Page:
By Kevin Murray, Executive Director – Program on Human Rights and the Global Economy (PHRGE)
Alfred Brownell’s wife and children probably never expected to be living in Boston this winter. Nonetheless, in early January Mr. Brownell began work at Northeastern University School of Law (NUSL) as a Visiting Scholar affiliated with the Law School’s, Program on Human Rights and the Global Economy (PHRGE).
A well-known human rights and environmental lawyer in his native Liberia, Brownell has always done work that raised eyebrows. He came of age in a country wracked by not one, but two bloody civil wars. He took a law degree in hopes of being able to do something to address the injustices he saw in his country.
Naomi Bass, Assistant Director, Center for Co-op and Professional Advancement
What is health law? What jobs come to mind when you consider the intersection of law with the delivery of patient care and public health concerns? These are some of the questions that I discuss with NUSL students who are interested in pursuing a career in health law. Many NUSL students are drawn towards opportunities to do public service. In health law, that might entail prosecuting Medicaid fraud, lobbying for the accessibility of health care, representing low-income patients through a Medical-Legal Partnership program, or advocating for improvements in environmental conditions that are harmful to public health.
By Melissa Tapply, Judicial Co-op and Clerkship Advisor, Center for Co-op & Professional Advancement
Are you looking for a co-op where you can sharpen your research, writing and analytical skills while exploring different areas of the law and gaining exposure to the court system? Read on to find out how to find it… Continue reading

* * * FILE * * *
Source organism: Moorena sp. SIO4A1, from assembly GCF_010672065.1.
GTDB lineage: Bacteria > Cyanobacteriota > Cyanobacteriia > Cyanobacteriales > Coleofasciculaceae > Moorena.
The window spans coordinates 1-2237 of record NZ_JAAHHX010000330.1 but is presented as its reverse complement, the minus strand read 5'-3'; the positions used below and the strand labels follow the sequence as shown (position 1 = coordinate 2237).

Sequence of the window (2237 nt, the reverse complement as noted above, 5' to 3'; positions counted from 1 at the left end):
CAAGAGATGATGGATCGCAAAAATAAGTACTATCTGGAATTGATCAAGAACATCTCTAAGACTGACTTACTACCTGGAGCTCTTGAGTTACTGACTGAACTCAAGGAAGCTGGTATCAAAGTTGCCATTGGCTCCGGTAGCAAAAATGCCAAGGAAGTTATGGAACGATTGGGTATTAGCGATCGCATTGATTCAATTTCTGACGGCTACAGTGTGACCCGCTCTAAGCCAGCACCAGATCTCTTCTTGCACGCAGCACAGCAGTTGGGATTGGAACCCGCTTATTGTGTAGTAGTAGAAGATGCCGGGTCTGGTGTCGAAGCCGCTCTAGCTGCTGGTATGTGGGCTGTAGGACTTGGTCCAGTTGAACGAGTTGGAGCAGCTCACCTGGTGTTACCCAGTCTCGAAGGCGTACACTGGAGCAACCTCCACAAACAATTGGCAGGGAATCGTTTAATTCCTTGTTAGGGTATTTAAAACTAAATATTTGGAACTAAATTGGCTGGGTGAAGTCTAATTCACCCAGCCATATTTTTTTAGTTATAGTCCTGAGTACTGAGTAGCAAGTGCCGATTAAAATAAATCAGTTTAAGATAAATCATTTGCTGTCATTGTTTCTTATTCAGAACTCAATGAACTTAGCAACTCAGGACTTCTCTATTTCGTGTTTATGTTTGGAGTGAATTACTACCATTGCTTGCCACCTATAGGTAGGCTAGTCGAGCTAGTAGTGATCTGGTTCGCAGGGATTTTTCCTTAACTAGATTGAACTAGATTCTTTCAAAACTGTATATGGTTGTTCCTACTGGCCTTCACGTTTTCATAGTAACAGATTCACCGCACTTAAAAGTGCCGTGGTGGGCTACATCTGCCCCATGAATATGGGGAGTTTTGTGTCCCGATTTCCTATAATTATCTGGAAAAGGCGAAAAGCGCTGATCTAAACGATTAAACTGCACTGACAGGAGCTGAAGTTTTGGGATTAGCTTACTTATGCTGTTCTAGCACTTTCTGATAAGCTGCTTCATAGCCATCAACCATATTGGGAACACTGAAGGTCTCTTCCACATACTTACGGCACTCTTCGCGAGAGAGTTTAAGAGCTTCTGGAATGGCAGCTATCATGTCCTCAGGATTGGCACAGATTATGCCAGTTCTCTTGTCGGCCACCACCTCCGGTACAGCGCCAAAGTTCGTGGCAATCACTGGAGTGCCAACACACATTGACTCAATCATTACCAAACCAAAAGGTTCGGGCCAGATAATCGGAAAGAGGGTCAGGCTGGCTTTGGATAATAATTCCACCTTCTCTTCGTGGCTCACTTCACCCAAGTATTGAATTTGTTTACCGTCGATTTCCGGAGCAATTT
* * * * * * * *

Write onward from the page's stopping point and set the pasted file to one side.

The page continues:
By Devan Braun, PHRGE Fellow at Center for International Environmental Law The Center for International Environmental Law (“CIEL”) in an organization that advocates using the law to protect the environment, promote human rights, and support indigenous communities. During the course of my co-op there as a PHRGE fellow, I focused mainly on corporate accountability, and […]
via International Arbitration: An Impediment for Human Rights and Environmental Law — RIGHTSCAPES
By Professor David Phillips
A key activity of those involved with “law,” whether it’s in the context of creating law or applying law to given facts, is either to draw lines or to decipher on which side of a line a certain activity falls. The speed limit on a particular street or highway presents an obvious example. Let’s say that the speed limit on a superhighway is 65 mph; one drives legally at or below that “line,” whereas one drives illegally above that speed limit and possibly subjects him or herself to a fine. But when I say that law is about line-drawing, I mean such on a more embracing and hopefully sophisticated level. And, to be realistic, even this simple initial example of a speed limit is far more complex than would at first appear, as we shall discover when returning to it later. Read on to try some other examples first and through these examples discover some of the ideas you’ll struggle with as you proceed through the first-year of law school.
By Erica ’19
2 weeks until first semester finals, and more than halfway through 1L year. If you asked me on August 29th of this year if I truly knew what I was getting myself into, I would have confidently said, “Law school has been the goal for years, so let’s go!” It’s still my dream to be here, but the realities of 1L year have settled in.
Everyone says taking your time to transition and taking care of yourself are the keys to surviving 1L year. If you’re like me, you’ve read countless blogs, Pinterest boards, tumblrs (if that still is cool?) on what law school is really like. Here’s a list of what worked for me this semester, but the biggest secret is finding what works for you when it comes to work-life balance. Read on to find out how I’ve survived so far.
By Destini M. Agüero, Assistant Director, Center for Co-op & Professional Advancement
When it comes to finding the right first co-op, it is important to use all the resources at your disposal, and one place you should always start with is the Center for Co-op & Professional Advancement, commonly known as “CCOPA.” Read on to learn about the different ways we can help you find your first co-op. Continue reading